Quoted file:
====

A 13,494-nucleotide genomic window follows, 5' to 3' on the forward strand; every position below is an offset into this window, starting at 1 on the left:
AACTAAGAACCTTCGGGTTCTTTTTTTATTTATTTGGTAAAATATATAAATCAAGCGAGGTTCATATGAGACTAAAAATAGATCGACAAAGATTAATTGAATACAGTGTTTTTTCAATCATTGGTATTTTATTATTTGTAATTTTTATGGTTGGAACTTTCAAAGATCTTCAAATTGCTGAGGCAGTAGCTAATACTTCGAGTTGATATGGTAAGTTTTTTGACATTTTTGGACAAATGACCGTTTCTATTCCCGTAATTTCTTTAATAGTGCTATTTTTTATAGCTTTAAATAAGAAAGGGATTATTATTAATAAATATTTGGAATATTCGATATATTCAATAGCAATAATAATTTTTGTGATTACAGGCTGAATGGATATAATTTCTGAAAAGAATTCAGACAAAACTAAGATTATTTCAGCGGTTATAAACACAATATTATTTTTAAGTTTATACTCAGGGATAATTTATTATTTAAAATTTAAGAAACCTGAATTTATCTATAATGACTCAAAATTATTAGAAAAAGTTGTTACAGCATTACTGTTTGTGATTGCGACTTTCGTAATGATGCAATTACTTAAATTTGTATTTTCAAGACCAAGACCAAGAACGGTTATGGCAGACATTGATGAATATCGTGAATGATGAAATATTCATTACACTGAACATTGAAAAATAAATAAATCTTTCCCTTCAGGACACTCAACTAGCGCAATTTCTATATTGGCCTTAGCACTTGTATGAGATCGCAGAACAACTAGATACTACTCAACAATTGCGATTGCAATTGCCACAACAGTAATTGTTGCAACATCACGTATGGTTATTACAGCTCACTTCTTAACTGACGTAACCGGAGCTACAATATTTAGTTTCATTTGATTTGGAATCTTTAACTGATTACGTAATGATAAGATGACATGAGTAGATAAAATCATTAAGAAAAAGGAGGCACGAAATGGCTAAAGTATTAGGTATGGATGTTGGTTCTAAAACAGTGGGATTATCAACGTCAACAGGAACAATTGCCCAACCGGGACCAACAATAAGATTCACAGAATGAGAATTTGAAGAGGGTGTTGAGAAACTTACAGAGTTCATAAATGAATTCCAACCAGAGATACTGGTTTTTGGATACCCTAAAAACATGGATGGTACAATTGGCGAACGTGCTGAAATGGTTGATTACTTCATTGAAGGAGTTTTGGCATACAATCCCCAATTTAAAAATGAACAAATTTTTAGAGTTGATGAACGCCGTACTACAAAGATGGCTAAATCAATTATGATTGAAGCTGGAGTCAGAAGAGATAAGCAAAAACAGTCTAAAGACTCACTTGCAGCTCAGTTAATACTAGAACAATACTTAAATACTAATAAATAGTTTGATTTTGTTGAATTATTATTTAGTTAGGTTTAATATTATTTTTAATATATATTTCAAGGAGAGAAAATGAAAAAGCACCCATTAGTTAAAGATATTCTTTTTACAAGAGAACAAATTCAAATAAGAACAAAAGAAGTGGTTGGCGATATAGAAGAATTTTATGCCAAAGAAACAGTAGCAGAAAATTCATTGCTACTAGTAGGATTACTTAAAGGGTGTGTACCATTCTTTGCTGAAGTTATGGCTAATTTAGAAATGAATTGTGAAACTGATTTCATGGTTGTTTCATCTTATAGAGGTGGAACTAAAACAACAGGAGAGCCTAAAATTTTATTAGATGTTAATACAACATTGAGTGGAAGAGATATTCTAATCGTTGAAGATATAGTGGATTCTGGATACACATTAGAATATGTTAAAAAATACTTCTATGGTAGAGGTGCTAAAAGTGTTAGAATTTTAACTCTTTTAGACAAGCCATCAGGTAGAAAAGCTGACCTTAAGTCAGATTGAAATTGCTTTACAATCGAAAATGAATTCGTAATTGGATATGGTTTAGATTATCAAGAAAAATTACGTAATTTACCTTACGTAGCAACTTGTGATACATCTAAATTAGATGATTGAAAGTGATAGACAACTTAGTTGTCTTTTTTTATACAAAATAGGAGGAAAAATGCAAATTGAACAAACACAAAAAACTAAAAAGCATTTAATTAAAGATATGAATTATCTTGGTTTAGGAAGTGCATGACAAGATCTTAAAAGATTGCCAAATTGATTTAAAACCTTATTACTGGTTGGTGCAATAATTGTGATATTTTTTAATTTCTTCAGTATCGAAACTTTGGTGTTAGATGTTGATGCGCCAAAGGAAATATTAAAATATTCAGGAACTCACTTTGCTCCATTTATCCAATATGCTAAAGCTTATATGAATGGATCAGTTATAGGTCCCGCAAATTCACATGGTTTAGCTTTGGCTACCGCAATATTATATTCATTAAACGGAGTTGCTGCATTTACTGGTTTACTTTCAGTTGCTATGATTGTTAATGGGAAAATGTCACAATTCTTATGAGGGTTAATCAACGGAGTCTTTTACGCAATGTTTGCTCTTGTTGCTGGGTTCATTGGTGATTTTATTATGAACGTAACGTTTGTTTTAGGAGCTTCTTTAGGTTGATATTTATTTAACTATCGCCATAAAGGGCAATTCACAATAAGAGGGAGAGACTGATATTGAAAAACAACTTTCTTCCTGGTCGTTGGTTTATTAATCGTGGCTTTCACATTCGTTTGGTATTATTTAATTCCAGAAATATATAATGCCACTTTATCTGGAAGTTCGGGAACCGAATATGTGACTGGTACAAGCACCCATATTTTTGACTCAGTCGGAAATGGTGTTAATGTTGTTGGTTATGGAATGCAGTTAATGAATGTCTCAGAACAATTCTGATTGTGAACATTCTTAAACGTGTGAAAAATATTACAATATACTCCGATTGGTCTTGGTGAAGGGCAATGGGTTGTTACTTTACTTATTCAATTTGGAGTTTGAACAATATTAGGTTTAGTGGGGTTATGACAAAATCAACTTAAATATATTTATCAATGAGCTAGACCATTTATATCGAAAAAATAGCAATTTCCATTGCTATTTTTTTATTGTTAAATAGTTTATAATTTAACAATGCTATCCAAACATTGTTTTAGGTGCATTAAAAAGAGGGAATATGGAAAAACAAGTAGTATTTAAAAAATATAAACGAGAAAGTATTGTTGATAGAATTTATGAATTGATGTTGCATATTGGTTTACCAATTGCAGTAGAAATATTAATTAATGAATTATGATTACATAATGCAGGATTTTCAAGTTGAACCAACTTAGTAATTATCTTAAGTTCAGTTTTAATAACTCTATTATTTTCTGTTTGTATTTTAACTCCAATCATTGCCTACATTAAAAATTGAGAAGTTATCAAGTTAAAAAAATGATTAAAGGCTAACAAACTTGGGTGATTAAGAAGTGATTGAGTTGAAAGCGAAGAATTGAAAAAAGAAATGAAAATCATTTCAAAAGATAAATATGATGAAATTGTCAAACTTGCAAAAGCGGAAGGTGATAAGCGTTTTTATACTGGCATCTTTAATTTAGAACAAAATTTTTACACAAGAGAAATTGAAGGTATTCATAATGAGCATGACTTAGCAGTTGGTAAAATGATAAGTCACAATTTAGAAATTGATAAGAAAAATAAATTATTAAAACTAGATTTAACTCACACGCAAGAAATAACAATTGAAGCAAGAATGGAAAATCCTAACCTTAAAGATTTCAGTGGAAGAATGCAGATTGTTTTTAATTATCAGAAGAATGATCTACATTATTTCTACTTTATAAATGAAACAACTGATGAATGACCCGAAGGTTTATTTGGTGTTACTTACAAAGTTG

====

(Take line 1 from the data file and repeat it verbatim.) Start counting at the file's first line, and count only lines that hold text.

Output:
A 13,494-nucleotide genomic window follows, 5' to 3' on the forward strand; every position below is an offset into this window, starting at 1 on the left: